For the uninitiated: go to "Chat" link at the very top of this page. (or just go here: chat.vsociety.net) After the applet loads, you'll be in the site's main chat channel. in the very bottom text box, type:

/join #vresearch

Push [Enter] key on your keyboard.

Current Project Chat

 

Chat times(if any) are to be decided

People's local time (double check yours. Don't trust Creature.):

(These are in MILITARY TIME. I.e. 1:00 is 1AM at night. and 13:00 is 1PM afternoon)

Research Guidelines

I just want to give you guys some guidelines on how to do your research and what to present as a final product:

Here are some Do-s and Don't-s READ THOSE!

Do:

  • Present information in your own words.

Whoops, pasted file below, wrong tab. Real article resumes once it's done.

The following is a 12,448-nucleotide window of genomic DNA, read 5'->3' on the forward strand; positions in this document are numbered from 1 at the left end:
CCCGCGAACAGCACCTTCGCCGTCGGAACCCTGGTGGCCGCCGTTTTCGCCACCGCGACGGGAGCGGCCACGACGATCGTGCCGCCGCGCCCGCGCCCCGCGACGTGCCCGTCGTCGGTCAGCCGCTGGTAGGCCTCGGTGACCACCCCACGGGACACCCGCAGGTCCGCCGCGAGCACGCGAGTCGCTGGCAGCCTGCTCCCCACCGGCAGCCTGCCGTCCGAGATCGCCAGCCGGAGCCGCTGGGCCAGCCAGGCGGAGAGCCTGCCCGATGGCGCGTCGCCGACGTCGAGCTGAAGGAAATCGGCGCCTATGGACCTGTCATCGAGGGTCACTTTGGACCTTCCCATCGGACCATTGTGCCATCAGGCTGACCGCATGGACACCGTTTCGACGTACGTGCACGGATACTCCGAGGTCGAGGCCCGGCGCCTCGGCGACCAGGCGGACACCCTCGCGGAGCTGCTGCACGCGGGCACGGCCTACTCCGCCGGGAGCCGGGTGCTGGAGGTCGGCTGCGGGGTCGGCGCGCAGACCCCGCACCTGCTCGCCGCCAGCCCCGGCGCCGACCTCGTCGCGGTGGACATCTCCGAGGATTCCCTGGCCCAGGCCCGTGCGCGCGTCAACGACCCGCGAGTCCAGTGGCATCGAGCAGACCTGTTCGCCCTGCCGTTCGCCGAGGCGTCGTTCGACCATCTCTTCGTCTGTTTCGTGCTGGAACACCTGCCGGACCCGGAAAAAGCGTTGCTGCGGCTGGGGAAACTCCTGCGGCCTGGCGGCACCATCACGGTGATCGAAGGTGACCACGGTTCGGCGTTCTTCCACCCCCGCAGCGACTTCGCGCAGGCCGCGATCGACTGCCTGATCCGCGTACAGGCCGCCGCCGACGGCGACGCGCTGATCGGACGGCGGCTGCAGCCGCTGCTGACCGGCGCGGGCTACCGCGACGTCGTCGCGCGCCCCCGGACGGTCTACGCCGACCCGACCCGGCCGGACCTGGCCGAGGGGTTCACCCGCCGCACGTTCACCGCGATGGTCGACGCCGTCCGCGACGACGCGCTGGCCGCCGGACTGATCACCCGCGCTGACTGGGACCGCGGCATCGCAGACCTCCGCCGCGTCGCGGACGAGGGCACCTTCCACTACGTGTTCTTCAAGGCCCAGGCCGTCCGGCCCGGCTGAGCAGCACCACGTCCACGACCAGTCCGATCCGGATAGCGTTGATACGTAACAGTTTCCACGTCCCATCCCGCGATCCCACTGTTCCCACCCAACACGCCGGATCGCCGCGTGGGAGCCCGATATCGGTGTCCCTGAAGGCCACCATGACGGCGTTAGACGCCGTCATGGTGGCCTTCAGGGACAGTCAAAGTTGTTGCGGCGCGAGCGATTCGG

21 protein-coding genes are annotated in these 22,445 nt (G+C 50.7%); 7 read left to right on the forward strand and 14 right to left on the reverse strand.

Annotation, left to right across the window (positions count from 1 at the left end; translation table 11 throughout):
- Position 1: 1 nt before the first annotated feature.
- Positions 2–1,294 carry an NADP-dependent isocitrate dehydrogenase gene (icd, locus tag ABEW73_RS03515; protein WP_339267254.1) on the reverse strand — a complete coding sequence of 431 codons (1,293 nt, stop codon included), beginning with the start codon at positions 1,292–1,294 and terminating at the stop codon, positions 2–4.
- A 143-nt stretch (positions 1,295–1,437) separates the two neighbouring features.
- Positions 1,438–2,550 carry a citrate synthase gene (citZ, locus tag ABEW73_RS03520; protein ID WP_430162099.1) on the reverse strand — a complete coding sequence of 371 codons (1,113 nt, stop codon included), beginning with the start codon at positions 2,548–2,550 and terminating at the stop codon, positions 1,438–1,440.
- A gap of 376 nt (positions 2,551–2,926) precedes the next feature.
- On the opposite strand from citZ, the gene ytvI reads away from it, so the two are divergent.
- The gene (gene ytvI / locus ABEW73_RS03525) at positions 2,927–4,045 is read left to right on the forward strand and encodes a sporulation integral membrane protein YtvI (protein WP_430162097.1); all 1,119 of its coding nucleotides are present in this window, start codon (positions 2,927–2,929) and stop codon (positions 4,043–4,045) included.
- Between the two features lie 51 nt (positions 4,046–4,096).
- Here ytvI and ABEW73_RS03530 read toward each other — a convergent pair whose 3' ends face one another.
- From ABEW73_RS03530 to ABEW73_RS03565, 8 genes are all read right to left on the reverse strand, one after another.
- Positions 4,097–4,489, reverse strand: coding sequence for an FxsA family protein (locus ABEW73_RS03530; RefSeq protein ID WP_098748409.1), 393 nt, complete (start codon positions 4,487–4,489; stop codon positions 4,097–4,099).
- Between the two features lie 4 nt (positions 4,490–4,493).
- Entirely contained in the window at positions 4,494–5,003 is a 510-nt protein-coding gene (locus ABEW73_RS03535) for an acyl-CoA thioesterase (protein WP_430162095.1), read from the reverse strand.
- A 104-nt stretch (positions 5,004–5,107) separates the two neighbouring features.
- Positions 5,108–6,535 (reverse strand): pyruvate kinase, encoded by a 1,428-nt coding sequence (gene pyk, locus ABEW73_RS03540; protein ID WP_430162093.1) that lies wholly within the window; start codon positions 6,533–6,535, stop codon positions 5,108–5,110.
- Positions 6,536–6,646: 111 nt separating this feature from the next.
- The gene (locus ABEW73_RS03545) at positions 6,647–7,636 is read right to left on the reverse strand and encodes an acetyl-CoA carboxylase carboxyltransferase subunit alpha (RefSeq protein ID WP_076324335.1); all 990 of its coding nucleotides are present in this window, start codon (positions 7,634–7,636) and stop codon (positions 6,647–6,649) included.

• Use more than one source. I'd say a minimum of 4 to 6 sources should be used.
  • Use reputable sources
While the Internet contains a virtually-unlimited wealth of information not found in traditional resources, this abundance also may hinder academic research. Anyone can make a website for little or no cost and publish to the world. This bypasses the usual publishing channels and allows opinions to be expressed which may not be credible. Tradition sources may be considered more authoritative on the whole by some for this reason. On the other hand, this widespread publishing ability gives nearly-immediate access to the myriad views of both the average person and the professional world without the limited scope or bias which may be found in books and newscasts.